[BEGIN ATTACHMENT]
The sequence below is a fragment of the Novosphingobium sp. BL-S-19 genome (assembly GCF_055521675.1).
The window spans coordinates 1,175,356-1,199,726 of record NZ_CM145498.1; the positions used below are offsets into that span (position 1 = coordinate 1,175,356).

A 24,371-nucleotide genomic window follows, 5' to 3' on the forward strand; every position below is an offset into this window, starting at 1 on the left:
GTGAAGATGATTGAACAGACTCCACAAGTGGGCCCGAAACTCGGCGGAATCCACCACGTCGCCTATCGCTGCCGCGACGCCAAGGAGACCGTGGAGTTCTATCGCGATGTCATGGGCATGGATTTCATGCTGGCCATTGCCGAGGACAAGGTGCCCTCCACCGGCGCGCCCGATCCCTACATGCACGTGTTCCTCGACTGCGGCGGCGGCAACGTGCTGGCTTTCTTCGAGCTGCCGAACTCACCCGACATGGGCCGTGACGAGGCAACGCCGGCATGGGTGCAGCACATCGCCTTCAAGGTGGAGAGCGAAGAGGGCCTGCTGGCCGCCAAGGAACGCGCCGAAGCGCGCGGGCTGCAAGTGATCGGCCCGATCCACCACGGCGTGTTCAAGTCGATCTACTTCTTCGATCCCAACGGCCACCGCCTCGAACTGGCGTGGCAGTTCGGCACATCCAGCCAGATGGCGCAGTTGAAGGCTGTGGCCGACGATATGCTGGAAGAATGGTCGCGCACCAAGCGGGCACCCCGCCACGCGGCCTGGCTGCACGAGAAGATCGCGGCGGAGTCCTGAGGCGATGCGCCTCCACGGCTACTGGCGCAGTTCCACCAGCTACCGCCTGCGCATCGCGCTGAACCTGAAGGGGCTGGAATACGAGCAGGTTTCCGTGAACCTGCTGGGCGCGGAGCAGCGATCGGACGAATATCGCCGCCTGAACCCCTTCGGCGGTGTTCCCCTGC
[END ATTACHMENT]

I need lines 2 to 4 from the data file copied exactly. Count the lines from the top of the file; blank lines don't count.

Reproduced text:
The window spans coordinates 1,175,356-1,199,726 of record NZ_CM145498.1; the positions used below are offsets into that span (position 1 = coordinate 1,175,356).

A 24,371-nucleotide genomic window follows, 5' to 3' on the forward strand; every position below is an offset into this window, starting at 1 on the left:
GTGAAGATGATTGAACAGACTCCACAAGTGGGCCCGAAACTCGGCGGAATCCACCACGTCGCCTATCGCTGCCGCGACGCCAAGGAGACCGTGGAGTTCTATCGCGATGTCATGGGCATGGATTTCATGCTGGCCATTGCCGAGGACAAGGTGCCCTCCACCGGCGCGCCCGATCCCTACATGCACGTGTTCCTCGACTGCGGCGGCGGCAACGTGCTGGCTTTCTTCGAGCTGCCGAACTCACCCGACATGGGCCGTGACGAGGCAACGCCGGCATGGGTGCAGCACATCGCCTTCAAGGTGGAGAGCGAAGAGGGCCTGCTGGCCGCCAAGGAACGCGCCGAAGCGCGCGGGCTGCAAGTGATCGGCCCGATCCACCACGGCGTGTTCAAGTCGATCTACTTCTTCGATCCCAACGGCCACCGCCTCGAACTGGCGTGGCAGTTCGGCACATCCAGCCAGATGGCGCAGTTGAAGGCTGTGGCCGACGATATGCTGGAAGAATGGTCGCGCACCAAGCGGGCACCCCGCCACGCGGCCTGGCTGCACGAGAAGATCGCGGCGGAGTCCTGAGGCGATGCGCCTCCACGGCTACTGGCGCAGTTCCACCAGCTACCGCCTGCGCATCGCGCTGAACCTGAAGGGGCTGGAATACGAGCAGGTTTCCGTGAACCTGCTGGGCGCGGAGCAGCGATCGGACGAATATCGCCGCCTGAACCCCTTCGGCGGTGTTCCCCTGC